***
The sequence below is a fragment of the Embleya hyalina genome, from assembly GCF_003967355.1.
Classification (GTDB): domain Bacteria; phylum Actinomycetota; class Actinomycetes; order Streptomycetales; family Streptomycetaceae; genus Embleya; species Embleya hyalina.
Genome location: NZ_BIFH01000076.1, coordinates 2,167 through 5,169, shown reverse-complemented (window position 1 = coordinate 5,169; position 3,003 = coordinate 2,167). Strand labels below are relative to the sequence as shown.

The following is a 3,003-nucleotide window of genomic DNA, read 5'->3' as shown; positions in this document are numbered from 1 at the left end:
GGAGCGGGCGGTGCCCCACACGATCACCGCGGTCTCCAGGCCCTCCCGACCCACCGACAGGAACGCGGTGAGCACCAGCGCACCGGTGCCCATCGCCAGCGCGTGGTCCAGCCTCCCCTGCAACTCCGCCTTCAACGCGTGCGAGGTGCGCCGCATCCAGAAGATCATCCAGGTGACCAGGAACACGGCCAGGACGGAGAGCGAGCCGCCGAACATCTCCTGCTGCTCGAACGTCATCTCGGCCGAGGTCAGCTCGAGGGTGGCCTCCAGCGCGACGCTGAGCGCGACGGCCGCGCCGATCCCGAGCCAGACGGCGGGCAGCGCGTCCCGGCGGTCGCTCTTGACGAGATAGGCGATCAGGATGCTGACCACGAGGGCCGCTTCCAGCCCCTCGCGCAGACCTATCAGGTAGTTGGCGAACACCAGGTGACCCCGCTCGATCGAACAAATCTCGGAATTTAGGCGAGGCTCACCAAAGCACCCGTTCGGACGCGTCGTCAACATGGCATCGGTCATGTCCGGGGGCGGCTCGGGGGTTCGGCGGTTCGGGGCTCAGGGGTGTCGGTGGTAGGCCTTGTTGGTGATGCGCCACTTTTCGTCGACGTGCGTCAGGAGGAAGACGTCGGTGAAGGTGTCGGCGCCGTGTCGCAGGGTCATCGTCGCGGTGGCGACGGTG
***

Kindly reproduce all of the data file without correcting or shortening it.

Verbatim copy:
The sequence below is a fragment of the Embleya hyalina genome, from assembly GCF_003967355.1.
Classification (GTDB): domain Bacteria; phylum Actinomycetota; class Actinomycetes; order Streptomycetales; family Streptomycetaceae; genus Embleya; species Embleya hyalina.
Genome location: NZ_BIFH01000076.1, coordinates 2,167 through 5,169, shown reverse-complemented (window position 1 = coordinate 5,169; position 3,003 = coordinate 2,167). Strand labels below are relative to the sequence as shown.

The following is a 3,003-nucleotide window of genomic DNA, read 5'->3' as shown; positions in this document are numbered from 1 at the left end:
GGAGCGGGCGGTGCCCCACACGATCACCGCGGTCTCCAGGCCCTCCCGACCCACCGACAGGAACGCGGTGAGCACCAGCGCACCGGTGCCCATCGCCAGCGCGTGGTCCAGCCTCCCCTGCAACTCCGCCTTCAACGCGTGCGAGGTGCGCCGCATCCAGAAGATCATCCAGGTGACCAGGAACACGGCCAGGACGGAGAGCGAGCCGCCGAACATCTCCTGCTGCTCGAACGTCATCTCGGCCGAGGTCAGCTCGAGGGTGGCCTCCAGCGCGACGCTGAGCGCGACGGCCGCGCCGATCCCGAGCCAGACGGCGGGCAGCGCGTCCCGGCGGTCGCTCTTGACGAGATAGGCGATCAGGATGCTGACCACGAGGGCCGCTTCCAGCCCCTCGCGCAGACCTATCAGGTAGTTGGCGAACACCAGGTGACCCCGCTCGATCGAACAAATCTCGGAATTTAGGCGAGGCTCACCAAAGCACCCGTTCGGACGCGTCGTCAACATGGCATCGGTCATGTCCGGGGGCGGCTCGGGGGTTCGGCGGTTCGGGGCTCAGGGGTGTCGGTGGTAGGCCTTGTTGGTGATGCGCCACTTTTCGTCGACGTGCGTCAGGAGGAAGACGTCGGTGAAGGTGTCGGCGCCGTGTCGCAGGGTCATCGTCGCGGTGGCGACGGTG